Saudi Journal of Gastroenterology
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CASE REPORT Table of Contents   
Year : 2004  |  Volume : 10  |  Issue : 1  |  Page : 29-31
Solid and cystic papillary epithelial neoplasm of the pancreas


1 Department of Histopathology, Royal Hospital, Sultanate of Oman
2 Department of Surgery, Nizwa Hospital, Sultanate of Oman

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Date of Submission14-Jul-2002
Date of Acceptance15-Jul-2003
 

How to cite this article:
Kuruvila S, Samarasinghe D, Musa MM, Khalaf SM. Solid and cystic papillary epithelial neoplasm of the pancreas. Saudi J Gastroenterol 2004;10:29-31

How to cite this URL:
Kuruvila S, Samarasinghe D, Musa MM, Khalaf SM. Solid and cystic papillary epithelial neoplasm of the pancreas. Saudi J Gastroenterol [serial online] 2004 [cited 2020 Nov 29];10:29-31. Available from: https://www.saudijgastro.com/text.asp?2004/10/1/29/33349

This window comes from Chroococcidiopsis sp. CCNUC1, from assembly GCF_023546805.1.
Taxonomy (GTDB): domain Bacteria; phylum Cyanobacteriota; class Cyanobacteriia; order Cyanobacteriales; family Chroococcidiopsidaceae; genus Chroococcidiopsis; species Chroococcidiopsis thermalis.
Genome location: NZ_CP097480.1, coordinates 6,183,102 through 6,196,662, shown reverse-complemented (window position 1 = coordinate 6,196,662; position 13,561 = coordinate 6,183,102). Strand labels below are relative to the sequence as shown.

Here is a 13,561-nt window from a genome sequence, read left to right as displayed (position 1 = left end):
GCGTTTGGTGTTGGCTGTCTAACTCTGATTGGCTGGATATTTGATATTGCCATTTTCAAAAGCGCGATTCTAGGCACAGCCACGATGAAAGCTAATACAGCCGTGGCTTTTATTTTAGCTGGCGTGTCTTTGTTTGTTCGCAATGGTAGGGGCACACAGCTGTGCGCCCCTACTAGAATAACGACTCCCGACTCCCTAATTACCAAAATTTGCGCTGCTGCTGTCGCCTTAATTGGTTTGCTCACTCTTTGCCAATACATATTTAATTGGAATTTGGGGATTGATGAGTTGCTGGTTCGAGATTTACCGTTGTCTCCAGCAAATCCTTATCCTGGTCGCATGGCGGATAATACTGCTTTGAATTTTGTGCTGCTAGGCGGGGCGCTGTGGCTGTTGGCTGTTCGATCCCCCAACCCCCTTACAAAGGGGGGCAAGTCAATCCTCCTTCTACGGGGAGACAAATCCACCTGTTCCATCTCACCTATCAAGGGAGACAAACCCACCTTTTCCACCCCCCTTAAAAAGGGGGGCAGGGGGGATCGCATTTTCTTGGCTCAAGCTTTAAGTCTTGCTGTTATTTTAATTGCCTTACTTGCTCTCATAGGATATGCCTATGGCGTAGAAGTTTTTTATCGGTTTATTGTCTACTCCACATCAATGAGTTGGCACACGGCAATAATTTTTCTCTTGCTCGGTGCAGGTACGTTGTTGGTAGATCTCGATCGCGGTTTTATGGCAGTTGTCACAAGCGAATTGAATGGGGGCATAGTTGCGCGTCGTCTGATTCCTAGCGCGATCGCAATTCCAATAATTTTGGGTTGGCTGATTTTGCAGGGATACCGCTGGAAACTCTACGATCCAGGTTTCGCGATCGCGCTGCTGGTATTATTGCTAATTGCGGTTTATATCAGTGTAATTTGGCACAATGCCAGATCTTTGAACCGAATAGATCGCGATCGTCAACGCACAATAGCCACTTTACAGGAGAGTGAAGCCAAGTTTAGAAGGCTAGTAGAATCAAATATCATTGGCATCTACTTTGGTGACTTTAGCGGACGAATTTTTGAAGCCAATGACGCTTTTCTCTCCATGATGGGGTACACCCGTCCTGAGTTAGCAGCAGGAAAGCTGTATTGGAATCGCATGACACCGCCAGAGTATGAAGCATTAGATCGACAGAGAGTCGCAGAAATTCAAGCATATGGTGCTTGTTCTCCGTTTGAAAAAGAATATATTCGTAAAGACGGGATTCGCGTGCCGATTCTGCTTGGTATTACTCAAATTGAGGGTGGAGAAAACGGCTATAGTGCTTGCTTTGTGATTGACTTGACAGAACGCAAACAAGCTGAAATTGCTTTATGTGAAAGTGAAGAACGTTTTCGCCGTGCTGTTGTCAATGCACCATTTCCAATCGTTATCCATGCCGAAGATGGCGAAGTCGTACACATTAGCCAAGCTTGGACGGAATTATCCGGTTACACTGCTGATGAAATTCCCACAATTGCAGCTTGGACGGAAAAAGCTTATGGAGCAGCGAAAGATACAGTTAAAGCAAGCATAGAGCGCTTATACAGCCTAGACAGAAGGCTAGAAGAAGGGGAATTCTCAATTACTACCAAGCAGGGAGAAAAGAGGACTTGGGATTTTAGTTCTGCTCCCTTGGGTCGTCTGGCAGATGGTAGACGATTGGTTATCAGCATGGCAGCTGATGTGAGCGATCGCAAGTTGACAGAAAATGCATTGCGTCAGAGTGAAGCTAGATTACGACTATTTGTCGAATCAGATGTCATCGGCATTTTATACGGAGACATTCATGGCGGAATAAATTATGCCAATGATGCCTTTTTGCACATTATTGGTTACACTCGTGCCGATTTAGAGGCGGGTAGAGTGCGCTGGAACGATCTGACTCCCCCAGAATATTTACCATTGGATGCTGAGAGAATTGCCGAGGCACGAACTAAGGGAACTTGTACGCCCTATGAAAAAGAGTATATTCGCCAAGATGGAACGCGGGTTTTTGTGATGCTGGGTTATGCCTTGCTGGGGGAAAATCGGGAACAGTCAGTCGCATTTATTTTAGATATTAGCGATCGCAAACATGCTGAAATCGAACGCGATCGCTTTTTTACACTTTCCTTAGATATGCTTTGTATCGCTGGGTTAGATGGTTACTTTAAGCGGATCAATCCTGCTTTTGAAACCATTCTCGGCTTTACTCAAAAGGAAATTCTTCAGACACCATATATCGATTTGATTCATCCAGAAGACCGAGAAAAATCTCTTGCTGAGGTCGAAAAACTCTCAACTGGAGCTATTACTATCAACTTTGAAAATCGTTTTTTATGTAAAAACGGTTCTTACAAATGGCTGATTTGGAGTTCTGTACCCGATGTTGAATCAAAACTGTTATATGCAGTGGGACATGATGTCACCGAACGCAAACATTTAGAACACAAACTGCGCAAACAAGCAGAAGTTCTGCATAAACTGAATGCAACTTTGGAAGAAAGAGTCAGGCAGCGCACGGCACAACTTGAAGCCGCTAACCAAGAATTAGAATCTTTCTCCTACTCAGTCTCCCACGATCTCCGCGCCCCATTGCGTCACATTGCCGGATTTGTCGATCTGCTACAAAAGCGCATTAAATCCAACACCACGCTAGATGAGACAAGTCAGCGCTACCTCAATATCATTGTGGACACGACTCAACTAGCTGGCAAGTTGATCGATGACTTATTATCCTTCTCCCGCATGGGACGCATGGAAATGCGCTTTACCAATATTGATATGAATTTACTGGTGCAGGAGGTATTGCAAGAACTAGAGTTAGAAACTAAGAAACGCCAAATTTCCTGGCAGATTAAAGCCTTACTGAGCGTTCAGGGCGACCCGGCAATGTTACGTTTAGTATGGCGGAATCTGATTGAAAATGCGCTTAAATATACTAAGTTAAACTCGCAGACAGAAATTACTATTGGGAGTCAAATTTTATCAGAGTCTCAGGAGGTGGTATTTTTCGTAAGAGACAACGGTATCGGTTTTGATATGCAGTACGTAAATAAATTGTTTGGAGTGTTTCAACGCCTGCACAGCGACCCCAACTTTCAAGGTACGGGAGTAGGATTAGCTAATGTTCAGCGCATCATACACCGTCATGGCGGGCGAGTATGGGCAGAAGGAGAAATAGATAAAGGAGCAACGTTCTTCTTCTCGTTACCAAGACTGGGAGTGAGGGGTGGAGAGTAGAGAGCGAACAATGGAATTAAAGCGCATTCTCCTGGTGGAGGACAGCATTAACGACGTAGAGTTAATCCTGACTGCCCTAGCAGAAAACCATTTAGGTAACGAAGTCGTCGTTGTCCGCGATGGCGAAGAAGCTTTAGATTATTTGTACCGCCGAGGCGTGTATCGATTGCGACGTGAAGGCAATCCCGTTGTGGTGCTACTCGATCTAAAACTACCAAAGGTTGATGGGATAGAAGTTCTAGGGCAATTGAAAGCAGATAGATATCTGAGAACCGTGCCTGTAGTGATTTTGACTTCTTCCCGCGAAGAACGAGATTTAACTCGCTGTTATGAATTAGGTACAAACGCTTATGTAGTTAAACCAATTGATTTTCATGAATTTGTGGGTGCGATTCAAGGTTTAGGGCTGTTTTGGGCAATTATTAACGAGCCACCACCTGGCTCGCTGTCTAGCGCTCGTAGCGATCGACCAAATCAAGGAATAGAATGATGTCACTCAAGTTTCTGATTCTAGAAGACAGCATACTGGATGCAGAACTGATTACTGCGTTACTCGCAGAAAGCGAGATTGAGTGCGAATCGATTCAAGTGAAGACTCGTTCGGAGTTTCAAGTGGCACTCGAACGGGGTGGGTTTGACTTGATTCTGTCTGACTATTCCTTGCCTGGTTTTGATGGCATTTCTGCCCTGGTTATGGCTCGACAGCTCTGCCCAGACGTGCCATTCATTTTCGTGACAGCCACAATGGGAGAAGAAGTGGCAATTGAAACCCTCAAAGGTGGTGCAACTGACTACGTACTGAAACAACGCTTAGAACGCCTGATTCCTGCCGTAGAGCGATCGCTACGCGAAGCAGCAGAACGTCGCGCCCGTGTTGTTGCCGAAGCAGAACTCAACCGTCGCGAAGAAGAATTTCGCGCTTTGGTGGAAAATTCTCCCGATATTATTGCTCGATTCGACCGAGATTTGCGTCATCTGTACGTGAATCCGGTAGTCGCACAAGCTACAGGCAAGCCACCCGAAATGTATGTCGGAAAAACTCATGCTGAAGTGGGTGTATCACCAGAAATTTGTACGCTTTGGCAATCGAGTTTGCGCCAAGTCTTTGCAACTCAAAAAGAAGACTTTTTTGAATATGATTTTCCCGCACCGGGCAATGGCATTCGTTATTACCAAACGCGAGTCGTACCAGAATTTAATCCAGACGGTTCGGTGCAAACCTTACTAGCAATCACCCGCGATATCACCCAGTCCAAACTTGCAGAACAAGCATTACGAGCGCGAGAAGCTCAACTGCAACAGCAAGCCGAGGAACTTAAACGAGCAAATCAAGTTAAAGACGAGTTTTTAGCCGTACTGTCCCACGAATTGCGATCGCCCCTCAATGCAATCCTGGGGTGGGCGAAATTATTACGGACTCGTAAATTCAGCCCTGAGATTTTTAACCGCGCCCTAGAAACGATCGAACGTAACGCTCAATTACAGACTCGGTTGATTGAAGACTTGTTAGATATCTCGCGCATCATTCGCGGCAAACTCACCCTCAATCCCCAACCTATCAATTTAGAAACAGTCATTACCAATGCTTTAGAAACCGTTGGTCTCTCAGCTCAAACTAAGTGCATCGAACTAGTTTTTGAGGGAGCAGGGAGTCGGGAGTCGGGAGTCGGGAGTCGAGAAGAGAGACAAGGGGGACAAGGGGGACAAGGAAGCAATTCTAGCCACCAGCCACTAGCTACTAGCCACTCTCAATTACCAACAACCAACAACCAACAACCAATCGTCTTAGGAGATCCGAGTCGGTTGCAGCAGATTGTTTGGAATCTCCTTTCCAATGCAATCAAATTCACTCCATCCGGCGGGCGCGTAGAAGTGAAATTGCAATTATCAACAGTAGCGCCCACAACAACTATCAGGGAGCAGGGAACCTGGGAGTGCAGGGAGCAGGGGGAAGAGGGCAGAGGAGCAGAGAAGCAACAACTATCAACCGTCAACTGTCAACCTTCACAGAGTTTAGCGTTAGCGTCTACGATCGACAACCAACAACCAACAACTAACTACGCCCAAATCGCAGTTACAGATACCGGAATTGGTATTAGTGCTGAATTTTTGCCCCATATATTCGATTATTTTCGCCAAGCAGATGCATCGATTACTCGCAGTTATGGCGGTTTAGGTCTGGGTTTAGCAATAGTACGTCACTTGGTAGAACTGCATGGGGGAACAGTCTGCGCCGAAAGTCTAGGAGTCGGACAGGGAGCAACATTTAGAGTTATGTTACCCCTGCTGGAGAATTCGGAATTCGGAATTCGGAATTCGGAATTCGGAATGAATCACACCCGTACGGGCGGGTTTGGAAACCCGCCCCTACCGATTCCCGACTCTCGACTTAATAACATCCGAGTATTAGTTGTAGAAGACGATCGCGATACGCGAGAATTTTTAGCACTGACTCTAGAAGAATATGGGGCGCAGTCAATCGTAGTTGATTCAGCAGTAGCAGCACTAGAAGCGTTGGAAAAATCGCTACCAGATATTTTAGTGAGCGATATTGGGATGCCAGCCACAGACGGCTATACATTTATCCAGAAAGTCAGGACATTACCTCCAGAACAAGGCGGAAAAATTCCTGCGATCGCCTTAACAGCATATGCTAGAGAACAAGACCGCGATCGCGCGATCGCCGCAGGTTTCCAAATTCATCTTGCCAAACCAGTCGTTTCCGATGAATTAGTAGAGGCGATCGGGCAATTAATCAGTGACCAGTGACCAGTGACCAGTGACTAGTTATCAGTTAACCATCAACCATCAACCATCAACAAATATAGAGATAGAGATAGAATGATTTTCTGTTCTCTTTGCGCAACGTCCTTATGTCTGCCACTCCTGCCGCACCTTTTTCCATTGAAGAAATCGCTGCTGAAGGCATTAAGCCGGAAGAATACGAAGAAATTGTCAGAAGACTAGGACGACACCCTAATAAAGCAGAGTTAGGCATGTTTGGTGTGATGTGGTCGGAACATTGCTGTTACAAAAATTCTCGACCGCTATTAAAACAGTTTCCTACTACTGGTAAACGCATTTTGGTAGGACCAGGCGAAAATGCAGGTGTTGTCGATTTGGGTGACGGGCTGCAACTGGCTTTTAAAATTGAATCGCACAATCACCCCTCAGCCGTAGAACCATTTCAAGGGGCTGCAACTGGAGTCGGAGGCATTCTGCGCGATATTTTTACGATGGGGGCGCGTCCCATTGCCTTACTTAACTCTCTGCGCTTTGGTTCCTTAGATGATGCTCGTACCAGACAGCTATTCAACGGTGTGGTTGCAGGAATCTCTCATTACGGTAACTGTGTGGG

Solid and cystic papillary epithelial neoplasm of the pancreas is a large tumour with favourable prognosis that occurs almost exclusively in adolescent girls and young women. It is also known as papillary and cystic or solid and papillary epithelial neoplasm of the pancreas. Till recently, this tumour was incorrectly classified amongst tumors like adenocarcinoma, islet cell tumour, cystadenoma and cyst adenocarcinoma [1] . Due to the slow growth of the tumour it often remains asymptomatic till it manifests as an abdominal mass, occasionally with acute abdominal pain and features of peritonitis, suggesting rupture of the tumour. Absence of symptoms related to functional islet cell tumours of the pancreas, absence of weight loss or anorexia are quite characteristic of this tumour, although these could be associated with a higher grade of malignancy [1] . Due to its slow growth, obstructive jaundice is not a usual feature. We report one such case due to its rarity and unusual clinical presentation.


   Case Report Top


A healthy 19-year-old lady presented with spontaneous upper abdominal pain, nausea and vomiting. On examination, there was tenderness and guarding in the right hypochondrium. Routine investigations were normal. Ultrasound examination of the abdomen revealed a paraduodenal mass measuring about 7.5 cm, the remaining evaluation being normal. C.T.Scan of the abdomen confirmed a solid mass arising from the lateral aspect of the head of the pancreas measuring 7x6.5 cms without demonstrable capsule and showing both solid and cystic pattern.